Theory and Reality

Nine billion dollars. That's the theoretical cost of settling a privacy lawsuit against TransUnion, the Chicago-based credit reporting bureau. TransUnion won't actually spend $9 billion, of course; it will offer free credit monitoring (retail price: $59.75) to some 150 million Americans.

Meanwhile, back here in reality, 155 students have actually lost their very real tax refunds because of another data breach.

They're among 1,132 graduate students at the University of California, Irvine, who participated in a university health insurance program in 2006. That program was run by United Healthcare, which admits that some students' personal data "may have been accessed without authorization."

Whoever grabbed the information apparently used it to file phony tax returns. Result: When the students tried to file their legitimate returns, the IRS told them that returns had already been filed using their Social Security numbers.

No one is talking about specifics of the data breach at United Healthcare. The IRS won't talk about its investigation or how much the crooks got away with, though it probably comes to a few hundred thousand dollars at most. The university says it's arranging emergency loans for students who need their tax refunds to pay their bills, but it isn't divulging many details either.

That's OK. We already know enough to say this:

We've got to stop using Social Security numbers as a single-factor identifier. And allowing access to Social Security numbers on anything but a need-to-know basis. And storing unencrypted personal information.

That's no longer theory. It's just reality.

Look, we all love hearing impossibly big numbers like the ones in the TransUnion settlement. Billions of dollars? Hundreds of millions of people? Those stratospheric numbers don't seem real.

Our reality comes at a smaller scale, hundreds or thousands of data records at a time. Names. Addresses. Birth dates. Social Security numbers. Credit card numbers. Bank account information. We tell ourselves that it's safe — that our employees are trustworthy, our security is good enough, our piddling collection of data too small to worry about.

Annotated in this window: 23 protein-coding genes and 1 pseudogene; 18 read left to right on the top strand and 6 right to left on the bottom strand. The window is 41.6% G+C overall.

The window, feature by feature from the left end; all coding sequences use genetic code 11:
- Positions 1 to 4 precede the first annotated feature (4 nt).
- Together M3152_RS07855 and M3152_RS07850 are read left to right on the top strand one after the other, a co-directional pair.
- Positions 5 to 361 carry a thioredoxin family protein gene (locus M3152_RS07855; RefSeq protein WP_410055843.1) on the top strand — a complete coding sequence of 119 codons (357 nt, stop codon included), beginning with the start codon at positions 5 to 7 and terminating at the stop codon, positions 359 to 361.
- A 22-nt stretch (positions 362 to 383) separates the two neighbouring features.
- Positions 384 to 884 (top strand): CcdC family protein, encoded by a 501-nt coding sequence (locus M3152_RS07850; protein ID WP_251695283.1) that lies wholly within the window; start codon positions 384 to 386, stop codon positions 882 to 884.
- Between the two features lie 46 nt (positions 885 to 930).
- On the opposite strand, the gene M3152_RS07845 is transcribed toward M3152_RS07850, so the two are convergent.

But that's exactly what's being stolen, as those 1,132 students have painfully learned.

And week by week, year by year, the number of data breaches grows — and thieves grow ever more efficient at converting stolen information into stolen money.

They're getting better at this. We're not.

We know what we need to do. We need to abandon the use of Social Security numbers for customer identification and authentication — this means you too, IRS.

We need to treat Social Security numbers and other personal information like the highly valuable, easily stolen commodities they are, and make them much harder to access in our systems.

And we need to encrypt, encrypt, encrypt.

None of this is rocket science for corporate IT shops. None of it will be cheap, either. At a time when business is down and belts are being tightened yet again, it'll be a hard sell to the CEO.

But it's time to budget money for it. Not money for theoretically perfect data security — but for a realistic response to a real threat.

Because there's nothing theoretical about this: If thieves can steal 1,132 students' information and convert it into $100,000, they can do it again and again — and they will.

And that $9 billion is getting closer to reality every day.

Frank Hayes is Computerworld's senior news columnist. Contact him at

Copyright © 2008 IDG Communications, Inc.

7 inconvenient truths about the hybrid work trend
Shop Tech Products at Amazon